Programmer’s Backdoor Trap
Later, he was informed that DWH personnel made his life easy: They’ve decided to write the data into his own database so he wouldn’t have to work so hard.
Unfortunately this news made him happy, and therefore he went on with it, which made me even sadder.
What’s wrong with it?
1. It opens a backdoor to the system because you have to give permission to another to your
2. It’s hard to maintain. What happens when you deploy\move your database to another
server? Starts making calls to the other system’s owner so he will update his own?
3. Let’s assume you gave the permissions so the other system’s will update your database,
What happens when it fails to do so? Who will know? (a hint, not you, not at first at least).
4. What happens when you need to change your DB schema? How many system owners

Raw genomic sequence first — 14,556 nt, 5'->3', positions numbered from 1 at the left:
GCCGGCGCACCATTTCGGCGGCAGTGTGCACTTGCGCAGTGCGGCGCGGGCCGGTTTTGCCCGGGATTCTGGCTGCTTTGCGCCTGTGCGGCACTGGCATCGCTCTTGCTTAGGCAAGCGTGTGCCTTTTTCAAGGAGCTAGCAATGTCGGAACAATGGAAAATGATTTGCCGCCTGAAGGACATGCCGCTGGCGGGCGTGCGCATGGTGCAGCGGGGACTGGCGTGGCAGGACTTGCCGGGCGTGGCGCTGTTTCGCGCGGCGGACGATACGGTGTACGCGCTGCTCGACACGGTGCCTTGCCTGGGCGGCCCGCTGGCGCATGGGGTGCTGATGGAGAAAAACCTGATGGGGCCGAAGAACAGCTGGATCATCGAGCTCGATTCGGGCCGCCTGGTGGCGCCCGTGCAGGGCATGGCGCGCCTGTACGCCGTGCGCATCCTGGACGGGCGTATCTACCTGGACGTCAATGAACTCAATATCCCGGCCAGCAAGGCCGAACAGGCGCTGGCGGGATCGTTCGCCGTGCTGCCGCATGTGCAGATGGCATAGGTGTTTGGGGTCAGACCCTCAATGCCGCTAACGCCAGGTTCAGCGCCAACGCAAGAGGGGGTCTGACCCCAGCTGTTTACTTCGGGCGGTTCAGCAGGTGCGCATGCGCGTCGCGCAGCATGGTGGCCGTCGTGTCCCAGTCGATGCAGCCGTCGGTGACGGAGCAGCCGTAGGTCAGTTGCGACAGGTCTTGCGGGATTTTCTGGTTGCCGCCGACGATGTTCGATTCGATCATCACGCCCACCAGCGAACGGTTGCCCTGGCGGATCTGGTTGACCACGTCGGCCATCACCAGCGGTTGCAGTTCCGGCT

will you need to inform? do you wish to keep track? (you probably won’t).
There are more reasons but I think I can leave you with the one’s written above, feel free to come up with some more on your comments.
That’s was a classic programmer’s trap
It is very tempting to have your job easier at the beginning but the price is opening a backdoor to your system, which is too high.
Fortunately it took only a while to persuade everyone that it is not the way to do things. Now, exchanging data between the databases was replaced by reading the data through a web service.
That's was one system I’ve caught at development stage. This also exists on many production systems at the customer I work for. They mainly let the integration system to write on various system’s databases which I struggle hard to prevent.
If you, as a developer, a team leader or an architect see this trap, please identify it, don’t fall and don’t let others fall into it.